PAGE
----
Bloodnok: Flatten me cronkler with spinach mallets. So, both of you have turned cowards, eh. That only leaves me. Two cowards, and me. You know what this means?
Seagoon: Three cowards.

Tabletop Games

"Everybody but me-- CHARGE!"
"Don't look at it! Maybe it'll go away!"

  • The Ebon Dragon may be one of the Titans who created the world, and one of the most overwhelmingly powerful beings in existence, but his pitiful Virtues (especially Valor), the easily exploitable holes in his defenses and the personality constraints of his Excellency make him an utterly rank coward. He will very rarely engage in a straight fight against anything capable of hurting him (which can be pretty much everything) and will never do so against something that has the slightest chance of killing him. Fortunately for him, being the Principle of Villainy makes one really good at talking your way out of trouble, or just plain running away.


Cyrano (To himself): I will write, fold it, give it her, and fly!
(Throws down the pen): Coward!... But strike me dead
if I dare to speak to her,... ay, even one
single word!


  • Mime from Richard Wagner's opera Siegfried is a Dirty Coward to the core, but is often inappropriately played as The Woobie.

Video Games

  • Mumkhar from Xenoblade Chronicles should get some sort of award for this, due to the fact that he left his friends to die in the middle of a battlefield just to save his own skin... FIVE MINUTES INTO THE GAME! Interestingly, this isn't the case in any of his other appearances. It seems that being transformed into a Faced Mechon caused his sadistic, petty sense of cruelty to override his cowardly tendencies.
  • The Spathi from Star Control are a Planet of Hats devoted to craven cowardice and borderline paranoia as a way of life. A traditional Spathi prayer goes "Oh God, please don't let me die today! Tomorrow would be so much better", and the entire race lives in fear of a nebulous alien race they refer to (always in the same ominous tone) as "The Ultimate Evil". However, they can and will fight if backed into a corner (and they can fight quite well; the Spathi Eluder is one of the best ships in the game). However, this doesn't stop the Spathi from backing out of their alliance with the "hunams" and sealing their home world beneath an impenetrable force field the first chance they get.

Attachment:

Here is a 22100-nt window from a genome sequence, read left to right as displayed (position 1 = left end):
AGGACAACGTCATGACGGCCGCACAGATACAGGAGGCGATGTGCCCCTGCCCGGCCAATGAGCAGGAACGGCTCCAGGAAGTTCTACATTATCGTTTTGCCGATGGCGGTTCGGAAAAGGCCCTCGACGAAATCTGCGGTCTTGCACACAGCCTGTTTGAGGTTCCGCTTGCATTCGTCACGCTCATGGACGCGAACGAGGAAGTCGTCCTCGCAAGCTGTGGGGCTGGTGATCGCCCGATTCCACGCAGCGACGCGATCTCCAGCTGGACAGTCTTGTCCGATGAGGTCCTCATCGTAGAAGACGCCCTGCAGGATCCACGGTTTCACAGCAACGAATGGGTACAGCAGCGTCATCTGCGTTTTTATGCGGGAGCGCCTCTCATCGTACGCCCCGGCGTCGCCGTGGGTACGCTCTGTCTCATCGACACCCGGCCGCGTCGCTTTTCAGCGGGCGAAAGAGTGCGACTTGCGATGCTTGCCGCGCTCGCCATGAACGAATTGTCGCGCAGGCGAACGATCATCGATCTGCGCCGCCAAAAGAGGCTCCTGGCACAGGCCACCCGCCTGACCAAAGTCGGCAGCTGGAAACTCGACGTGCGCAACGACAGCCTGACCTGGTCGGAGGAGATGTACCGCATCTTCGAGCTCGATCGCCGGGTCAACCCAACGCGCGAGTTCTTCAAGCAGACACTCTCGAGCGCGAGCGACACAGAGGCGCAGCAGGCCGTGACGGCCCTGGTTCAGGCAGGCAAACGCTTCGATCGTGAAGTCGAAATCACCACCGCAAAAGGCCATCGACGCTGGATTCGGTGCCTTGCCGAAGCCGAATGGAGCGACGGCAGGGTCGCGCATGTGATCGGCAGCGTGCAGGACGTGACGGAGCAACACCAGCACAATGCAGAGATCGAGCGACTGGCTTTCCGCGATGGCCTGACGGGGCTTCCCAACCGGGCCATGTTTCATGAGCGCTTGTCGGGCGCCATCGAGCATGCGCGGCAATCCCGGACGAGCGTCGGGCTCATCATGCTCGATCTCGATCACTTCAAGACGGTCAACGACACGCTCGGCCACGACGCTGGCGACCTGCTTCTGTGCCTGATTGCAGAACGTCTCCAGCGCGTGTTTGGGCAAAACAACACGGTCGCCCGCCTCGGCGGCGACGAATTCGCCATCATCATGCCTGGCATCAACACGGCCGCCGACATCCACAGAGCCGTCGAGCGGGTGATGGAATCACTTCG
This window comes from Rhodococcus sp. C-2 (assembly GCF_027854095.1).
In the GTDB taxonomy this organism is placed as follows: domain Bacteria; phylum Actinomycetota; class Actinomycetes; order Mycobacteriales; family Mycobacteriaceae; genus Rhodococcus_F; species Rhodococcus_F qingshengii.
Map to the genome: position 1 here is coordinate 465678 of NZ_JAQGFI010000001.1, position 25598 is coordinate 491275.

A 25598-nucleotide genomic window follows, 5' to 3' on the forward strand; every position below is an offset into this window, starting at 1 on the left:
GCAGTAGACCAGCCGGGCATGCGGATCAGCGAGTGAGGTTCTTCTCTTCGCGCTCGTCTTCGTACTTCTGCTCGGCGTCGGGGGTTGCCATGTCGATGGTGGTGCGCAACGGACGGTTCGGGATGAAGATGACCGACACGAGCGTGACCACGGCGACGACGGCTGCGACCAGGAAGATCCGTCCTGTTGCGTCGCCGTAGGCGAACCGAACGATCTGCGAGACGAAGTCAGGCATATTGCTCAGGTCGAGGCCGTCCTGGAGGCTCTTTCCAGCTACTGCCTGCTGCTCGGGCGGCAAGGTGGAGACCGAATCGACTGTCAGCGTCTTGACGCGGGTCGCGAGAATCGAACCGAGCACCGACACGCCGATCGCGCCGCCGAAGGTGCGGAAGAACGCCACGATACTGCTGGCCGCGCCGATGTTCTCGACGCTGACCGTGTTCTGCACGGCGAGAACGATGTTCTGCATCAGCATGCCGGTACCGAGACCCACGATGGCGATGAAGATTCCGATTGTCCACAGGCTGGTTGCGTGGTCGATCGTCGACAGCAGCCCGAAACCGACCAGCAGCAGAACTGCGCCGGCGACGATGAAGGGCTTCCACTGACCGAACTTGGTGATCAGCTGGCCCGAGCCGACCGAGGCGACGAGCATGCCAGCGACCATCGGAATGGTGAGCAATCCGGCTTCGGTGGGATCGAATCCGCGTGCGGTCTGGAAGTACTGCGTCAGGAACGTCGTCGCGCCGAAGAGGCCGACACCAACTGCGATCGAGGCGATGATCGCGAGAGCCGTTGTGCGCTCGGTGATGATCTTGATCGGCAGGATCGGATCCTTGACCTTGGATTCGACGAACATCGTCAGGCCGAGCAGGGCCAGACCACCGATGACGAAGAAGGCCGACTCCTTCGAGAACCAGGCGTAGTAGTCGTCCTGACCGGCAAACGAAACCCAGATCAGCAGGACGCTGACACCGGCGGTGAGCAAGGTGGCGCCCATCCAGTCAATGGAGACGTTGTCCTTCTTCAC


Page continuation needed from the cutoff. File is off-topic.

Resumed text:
• Yes, the Spathi can fight quite well—mostly because their ships are so fast no one can catch them, and because they pelt anything that tries to catch them with a hailstorm of Backward Utilizing Tracking Torpedoes fired out of the back of the ship as it flees.
      • Which means, fittingly, that they fight best when they're running away.
    • Another memorable quote comes from the Spathi High Council, about a Spathi (named Fwiffo) who has been "captured" by the protagonists: "If you held a weapon to Fwiffo's head, he would say anything you wanted him to say. In fact, if you held a vegetable to his head he would probably say anything you wanted him to say."
  • Brad Vickers, S.T.A.R.S Alpha Team helicopter pilot from the Resident Evil franchise, who immediately turns tail and runs off, abandoning his teammates during the events of the first game when the Cerebuses attack. When Chief of Police Irons dismisses the rest of the team's claims about the mansion, Vickers goes along with them to keep his job. To the satisfaction of the player, he eventually is Killed Off for Real].